Front Row at the Movies
“The Hundred-Foot Journey”
Is a Trip to the Kitchen
Reviewed by Shirrel Rhoades
Food is the new pornography. Picture it: Zucchini sizzling in a frying pan. Butter melting over squash. Flipping a magically seasoned omelet. Baking the perfect souffle. Stirring a bubbling sauce that’s to die for. Chefs abuzz in the kitchen. Lovers tasting the perfect wine.
Movies about food are very popular these days. Witness Jon Favreau’s “Chef.” The upcoming “Le Chef.” And the current foodie favorite, “The Hundred-Foot Journey” -- which is playing this week at the Tropic Cinema.
Sure, there have been other great movies about food, ranging from “Big Night,” to “Eat Drink Man Woman,” even Disney’s “Ratatouille.”
However, the seminal example of food as sex can be found in “Tom Jones,” the 1963 Tony Richardson film based on the Henry Fielding novel. Therein the rascally Jones (a young Albert Finney) engages in an orgiastic feast with a lusty matron (Joyce Redman), The two devour one course after another with mounting intensity, nibbling on chicken bones, snapping lobster claws, gorging on pears, sucking down oysters.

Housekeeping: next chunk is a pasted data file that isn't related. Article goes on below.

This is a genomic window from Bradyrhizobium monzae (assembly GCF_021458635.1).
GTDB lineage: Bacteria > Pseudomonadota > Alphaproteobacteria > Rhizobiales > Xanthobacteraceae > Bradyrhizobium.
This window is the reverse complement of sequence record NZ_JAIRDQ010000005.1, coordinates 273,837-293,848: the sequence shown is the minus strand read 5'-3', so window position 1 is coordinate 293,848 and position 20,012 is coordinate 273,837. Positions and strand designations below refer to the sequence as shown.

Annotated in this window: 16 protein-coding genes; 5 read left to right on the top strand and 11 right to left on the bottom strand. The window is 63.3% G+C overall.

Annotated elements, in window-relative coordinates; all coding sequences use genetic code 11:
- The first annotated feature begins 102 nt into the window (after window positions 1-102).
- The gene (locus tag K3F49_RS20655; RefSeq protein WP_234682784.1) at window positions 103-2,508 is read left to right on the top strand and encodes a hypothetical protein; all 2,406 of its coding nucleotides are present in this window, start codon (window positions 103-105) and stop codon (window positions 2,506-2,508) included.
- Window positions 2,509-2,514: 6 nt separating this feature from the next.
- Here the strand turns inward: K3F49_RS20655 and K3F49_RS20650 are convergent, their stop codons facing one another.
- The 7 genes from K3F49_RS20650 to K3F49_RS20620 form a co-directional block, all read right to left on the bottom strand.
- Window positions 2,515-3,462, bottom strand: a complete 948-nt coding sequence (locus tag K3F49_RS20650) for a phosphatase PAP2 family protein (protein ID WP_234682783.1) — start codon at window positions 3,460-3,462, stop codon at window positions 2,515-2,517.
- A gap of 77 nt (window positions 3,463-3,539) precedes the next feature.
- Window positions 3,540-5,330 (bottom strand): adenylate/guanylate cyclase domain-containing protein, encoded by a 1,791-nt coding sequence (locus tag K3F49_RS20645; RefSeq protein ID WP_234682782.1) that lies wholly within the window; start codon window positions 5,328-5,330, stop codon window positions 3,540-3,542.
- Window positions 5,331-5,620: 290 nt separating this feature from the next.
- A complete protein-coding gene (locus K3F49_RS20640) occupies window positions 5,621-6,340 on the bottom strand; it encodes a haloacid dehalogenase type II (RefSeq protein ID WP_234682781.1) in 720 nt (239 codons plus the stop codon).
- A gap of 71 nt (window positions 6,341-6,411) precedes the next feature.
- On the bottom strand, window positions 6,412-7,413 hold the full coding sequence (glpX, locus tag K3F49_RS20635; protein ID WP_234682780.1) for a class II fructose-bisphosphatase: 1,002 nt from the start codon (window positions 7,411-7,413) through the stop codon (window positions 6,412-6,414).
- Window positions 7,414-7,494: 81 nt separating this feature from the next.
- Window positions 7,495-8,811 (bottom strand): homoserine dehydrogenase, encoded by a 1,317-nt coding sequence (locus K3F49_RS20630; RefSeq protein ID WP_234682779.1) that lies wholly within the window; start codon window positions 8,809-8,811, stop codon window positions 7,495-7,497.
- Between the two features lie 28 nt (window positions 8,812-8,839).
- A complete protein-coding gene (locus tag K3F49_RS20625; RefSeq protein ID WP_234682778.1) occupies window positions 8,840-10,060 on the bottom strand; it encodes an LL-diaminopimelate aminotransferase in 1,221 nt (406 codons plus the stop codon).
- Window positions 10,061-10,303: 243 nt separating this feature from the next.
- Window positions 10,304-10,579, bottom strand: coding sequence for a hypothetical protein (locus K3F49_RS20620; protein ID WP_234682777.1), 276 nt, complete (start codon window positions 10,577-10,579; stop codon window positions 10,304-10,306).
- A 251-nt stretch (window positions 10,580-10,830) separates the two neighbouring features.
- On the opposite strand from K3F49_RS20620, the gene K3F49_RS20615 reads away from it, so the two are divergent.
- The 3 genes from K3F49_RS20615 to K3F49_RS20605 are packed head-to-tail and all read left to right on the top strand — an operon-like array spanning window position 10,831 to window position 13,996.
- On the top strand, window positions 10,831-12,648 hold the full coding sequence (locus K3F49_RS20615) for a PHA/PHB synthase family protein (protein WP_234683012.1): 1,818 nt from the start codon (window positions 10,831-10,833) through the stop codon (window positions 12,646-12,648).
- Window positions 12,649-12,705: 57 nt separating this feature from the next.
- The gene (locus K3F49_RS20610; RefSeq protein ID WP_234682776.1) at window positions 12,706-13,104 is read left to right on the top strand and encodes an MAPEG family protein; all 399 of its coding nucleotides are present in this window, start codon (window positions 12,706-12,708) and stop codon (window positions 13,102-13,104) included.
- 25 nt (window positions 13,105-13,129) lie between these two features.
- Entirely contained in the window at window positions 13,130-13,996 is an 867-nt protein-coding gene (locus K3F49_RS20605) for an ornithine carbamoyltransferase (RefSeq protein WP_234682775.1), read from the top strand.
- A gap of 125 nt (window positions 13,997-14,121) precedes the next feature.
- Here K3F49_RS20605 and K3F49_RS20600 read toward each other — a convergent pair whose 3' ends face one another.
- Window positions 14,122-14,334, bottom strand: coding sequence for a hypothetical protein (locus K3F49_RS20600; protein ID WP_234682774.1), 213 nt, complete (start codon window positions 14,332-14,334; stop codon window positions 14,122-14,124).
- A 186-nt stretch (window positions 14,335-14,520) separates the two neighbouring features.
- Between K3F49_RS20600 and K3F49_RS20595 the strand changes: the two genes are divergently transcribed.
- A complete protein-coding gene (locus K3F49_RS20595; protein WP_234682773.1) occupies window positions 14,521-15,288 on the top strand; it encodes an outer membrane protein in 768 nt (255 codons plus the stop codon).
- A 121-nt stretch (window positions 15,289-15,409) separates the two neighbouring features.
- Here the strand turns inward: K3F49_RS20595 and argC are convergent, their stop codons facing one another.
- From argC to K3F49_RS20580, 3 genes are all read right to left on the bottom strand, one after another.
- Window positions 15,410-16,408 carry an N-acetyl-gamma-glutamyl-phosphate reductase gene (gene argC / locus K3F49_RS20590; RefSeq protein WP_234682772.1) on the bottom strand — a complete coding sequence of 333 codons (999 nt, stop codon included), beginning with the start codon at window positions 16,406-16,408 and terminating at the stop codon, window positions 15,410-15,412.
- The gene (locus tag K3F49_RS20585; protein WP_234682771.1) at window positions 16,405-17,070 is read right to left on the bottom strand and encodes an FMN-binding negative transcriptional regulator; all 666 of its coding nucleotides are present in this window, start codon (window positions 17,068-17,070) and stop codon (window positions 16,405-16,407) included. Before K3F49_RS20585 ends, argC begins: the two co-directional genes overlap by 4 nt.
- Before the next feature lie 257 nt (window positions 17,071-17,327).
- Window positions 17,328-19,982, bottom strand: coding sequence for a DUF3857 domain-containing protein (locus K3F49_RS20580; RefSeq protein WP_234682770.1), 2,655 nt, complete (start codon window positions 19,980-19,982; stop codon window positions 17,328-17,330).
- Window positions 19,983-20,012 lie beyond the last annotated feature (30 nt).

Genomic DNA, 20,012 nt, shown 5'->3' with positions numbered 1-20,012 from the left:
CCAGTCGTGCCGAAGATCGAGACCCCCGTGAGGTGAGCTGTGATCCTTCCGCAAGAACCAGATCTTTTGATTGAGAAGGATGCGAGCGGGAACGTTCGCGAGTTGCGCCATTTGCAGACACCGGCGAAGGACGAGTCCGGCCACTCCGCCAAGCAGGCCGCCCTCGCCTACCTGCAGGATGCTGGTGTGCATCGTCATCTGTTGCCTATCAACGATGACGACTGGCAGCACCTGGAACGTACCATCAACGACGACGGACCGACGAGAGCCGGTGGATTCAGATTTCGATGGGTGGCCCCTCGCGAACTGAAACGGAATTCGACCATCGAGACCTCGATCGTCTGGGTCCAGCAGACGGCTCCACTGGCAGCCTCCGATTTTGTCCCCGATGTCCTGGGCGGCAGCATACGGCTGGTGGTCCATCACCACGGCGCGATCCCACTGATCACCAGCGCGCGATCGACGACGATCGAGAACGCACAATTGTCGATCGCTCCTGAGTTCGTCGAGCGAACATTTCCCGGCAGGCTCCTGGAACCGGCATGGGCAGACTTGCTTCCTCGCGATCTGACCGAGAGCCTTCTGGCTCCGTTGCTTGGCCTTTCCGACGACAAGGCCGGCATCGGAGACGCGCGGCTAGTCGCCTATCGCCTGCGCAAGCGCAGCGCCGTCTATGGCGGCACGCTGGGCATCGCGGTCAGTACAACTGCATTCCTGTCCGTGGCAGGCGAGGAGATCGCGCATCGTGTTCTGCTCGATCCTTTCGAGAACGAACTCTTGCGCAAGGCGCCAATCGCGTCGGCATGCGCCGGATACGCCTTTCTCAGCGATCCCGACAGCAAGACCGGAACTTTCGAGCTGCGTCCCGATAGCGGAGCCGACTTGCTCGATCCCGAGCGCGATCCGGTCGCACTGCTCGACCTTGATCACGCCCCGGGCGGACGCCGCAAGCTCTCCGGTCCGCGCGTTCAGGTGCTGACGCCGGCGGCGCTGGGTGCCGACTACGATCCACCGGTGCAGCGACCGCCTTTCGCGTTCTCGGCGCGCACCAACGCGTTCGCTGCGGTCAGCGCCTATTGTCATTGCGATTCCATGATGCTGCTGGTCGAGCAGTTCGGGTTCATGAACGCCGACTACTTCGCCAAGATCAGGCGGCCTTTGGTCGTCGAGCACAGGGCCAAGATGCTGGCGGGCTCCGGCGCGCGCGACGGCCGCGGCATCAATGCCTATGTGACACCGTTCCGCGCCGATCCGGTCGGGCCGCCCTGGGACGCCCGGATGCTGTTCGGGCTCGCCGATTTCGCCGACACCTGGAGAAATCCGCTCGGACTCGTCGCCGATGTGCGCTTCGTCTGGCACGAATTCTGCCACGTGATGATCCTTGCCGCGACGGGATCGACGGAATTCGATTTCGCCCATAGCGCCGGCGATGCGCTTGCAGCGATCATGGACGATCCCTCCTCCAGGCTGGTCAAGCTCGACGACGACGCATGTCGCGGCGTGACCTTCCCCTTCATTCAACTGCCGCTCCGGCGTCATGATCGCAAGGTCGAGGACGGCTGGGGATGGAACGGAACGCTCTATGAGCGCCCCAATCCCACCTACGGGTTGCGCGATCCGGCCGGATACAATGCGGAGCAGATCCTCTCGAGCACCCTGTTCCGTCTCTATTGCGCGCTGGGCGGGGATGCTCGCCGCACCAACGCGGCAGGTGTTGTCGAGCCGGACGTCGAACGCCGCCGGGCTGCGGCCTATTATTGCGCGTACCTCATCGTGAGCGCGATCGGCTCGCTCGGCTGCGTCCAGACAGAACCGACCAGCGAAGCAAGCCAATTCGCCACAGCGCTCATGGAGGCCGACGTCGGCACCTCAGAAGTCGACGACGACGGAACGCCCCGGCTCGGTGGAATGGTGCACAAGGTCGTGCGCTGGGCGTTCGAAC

“The Hundred-Food Journey” is a bit more sedate, but no less sensual when it comes to ogling food. Madame Mallory (wonderfully portrayed by Helen Mirren) is the proprietress of a celebrated French restaurant, but her equilibrium is shattered when the Kadam family opens up an Indian eatery next door. Aside from this territorial dispute (culinary, not geological), we also have a culture clash (“France for the French”), but one that gets settled, as you might imagine, by the taste buds.
Directed by Lasse Hallström (“The Cider House Rules,” “Chocolat”), this is also a rom-com on two differing levels: Madame Mallory (Mirren) and Papa (Om Puri), her sous chef Marguerite (Charlotte Le Bon) and the gifted young Indian chef Hassan (Manish Dayal). The chemistry between the four actors is like the recipe for a deliciously seasoned entrée.
We can ascribe much of this haute-cuisine movie trend to foodies, those yuppie and preppies who seem to worship the culinary gods. They frequent trendy restaurants. Shop at whole food markets. Cook magnificent (and often healthful) meals. Sample fine wines. And revel in watching movies featuring food as an objet de lust.
But beware where all this can lead: High cholesterol … or an encounter with food like the one in “American Pie.”